The rest is done by feel.  I don't even measure yeast, I just dump it into my hand, figure it's about the right amount and add it to the flour.  I add handfuls of oat bran to two of my sourdough mixture, same with the powdered milk, and take it from there.  Cookbooks and recipes are, to me, idea books and I seldom follow anything to the letter.  Good bread.

wally's picture

Professional bakers weigh every thing.  Every time.  If you want the same results, you need the same input.

Improvisation in jazz works because the musicians are so, so skilled at playing the notes as written.

It's no different in baking.


ssorllih's picture

one thing to remember weights and measures are standarized but somewhat arbitrary in their origins. Bread is made with a measure of flour and some yeast and some salt and about 5/8 ths of a measure of water/liquid. You may use a precise scale to measure out pounds or kilograms or drams or british stones but you can't get away from the ratios. We all know that the amount of yeast we use determines the time it take to leaven a batch of bread. the amount of salt is a matter of taste and bread makes without salt.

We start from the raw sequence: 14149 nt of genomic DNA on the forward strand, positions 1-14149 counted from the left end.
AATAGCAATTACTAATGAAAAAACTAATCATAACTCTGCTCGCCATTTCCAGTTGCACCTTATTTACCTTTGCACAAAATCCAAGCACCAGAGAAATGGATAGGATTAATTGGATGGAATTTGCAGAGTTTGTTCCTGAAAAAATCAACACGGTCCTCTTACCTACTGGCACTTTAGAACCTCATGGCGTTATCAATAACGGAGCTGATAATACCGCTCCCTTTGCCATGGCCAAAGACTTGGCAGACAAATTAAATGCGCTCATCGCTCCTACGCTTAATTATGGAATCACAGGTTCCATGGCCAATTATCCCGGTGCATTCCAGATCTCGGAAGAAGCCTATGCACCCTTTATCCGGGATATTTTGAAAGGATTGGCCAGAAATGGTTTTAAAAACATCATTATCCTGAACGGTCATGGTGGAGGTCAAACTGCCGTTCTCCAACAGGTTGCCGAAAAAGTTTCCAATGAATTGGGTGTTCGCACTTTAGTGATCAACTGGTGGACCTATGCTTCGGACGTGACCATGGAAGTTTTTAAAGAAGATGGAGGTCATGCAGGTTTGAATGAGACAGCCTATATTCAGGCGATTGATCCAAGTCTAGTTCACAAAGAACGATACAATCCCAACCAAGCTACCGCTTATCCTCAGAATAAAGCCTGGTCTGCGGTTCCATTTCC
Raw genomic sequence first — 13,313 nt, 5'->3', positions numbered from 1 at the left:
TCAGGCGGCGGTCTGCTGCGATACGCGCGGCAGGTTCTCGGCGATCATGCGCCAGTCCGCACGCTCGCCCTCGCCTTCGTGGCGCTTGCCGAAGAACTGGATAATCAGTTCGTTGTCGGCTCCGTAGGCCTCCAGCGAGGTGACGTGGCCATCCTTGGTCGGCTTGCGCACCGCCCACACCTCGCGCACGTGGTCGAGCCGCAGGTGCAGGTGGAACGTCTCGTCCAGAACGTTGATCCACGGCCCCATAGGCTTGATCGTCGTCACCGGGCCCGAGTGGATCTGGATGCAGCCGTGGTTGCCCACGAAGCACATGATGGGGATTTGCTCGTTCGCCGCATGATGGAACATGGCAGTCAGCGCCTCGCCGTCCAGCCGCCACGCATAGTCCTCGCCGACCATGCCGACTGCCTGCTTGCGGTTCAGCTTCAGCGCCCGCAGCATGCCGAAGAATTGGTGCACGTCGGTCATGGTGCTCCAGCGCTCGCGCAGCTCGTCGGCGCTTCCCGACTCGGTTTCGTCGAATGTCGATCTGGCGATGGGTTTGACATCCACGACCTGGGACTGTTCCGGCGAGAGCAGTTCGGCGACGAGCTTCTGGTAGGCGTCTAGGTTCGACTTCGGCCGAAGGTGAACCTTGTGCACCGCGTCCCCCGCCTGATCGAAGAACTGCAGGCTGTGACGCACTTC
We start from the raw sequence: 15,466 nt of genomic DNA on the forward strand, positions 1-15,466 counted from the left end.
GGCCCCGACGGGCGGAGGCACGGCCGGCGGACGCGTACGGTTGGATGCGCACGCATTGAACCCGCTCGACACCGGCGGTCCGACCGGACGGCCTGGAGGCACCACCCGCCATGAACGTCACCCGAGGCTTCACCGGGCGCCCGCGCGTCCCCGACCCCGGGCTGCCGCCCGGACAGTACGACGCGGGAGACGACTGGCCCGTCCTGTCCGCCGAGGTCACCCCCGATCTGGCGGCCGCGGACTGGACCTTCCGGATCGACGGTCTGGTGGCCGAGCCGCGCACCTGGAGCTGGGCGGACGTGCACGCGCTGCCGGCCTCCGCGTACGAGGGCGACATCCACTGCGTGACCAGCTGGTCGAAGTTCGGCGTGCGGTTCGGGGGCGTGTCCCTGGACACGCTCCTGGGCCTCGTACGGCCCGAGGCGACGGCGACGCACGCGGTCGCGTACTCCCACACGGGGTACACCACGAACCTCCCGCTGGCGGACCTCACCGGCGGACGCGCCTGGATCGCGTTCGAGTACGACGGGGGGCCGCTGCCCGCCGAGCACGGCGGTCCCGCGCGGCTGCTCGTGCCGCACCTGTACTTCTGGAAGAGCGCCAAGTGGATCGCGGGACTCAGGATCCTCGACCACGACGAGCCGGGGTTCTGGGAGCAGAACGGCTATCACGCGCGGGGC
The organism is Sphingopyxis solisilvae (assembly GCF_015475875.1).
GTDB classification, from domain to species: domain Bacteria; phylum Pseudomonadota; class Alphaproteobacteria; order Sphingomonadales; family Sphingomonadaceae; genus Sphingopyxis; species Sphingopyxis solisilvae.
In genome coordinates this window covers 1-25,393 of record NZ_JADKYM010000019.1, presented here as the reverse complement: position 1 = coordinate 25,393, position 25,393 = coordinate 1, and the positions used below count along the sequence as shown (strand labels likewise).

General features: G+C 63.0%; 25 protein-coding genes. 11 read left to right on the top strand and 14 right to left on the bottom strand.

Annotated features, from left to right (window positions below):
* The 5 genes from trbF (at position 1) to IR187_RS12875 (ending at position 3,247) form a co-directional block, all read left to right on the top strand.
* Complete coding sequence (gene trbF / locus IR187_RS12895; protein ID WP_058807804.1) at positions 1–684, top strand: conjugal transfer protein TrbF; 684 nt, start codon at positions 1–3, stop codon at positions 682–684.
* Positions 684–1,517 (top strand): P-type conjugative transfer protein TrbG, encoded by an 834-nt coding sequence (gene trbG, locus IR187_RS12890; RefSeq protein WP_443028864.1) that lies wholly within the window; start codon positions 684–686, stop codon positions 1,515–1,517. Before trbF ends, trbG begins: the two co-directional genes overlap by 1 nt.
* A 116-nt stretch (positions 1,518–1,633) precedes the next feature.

Mini Oven's picture
Mini Oven

and to do that, I have to measure the flour (and any other ingredient that requires a little salt.)   My kitchen notebook is full of scraps of paper and notes on my own recipes.  I'm a notorious dumper but I do it with the bowl on the scales, tare is my best friend.  When I add and ingredient, a glanze at the scale and a quick moment to jot down the amount is quick & easy, tare and continue my fun.   The calculator comes in handy to figure the salt and it is a great relief to get that right 99.9% of the time.  If I repeat the recipe, I can.  I can go back and fill in the notes with more detail while it is fresh in my memory.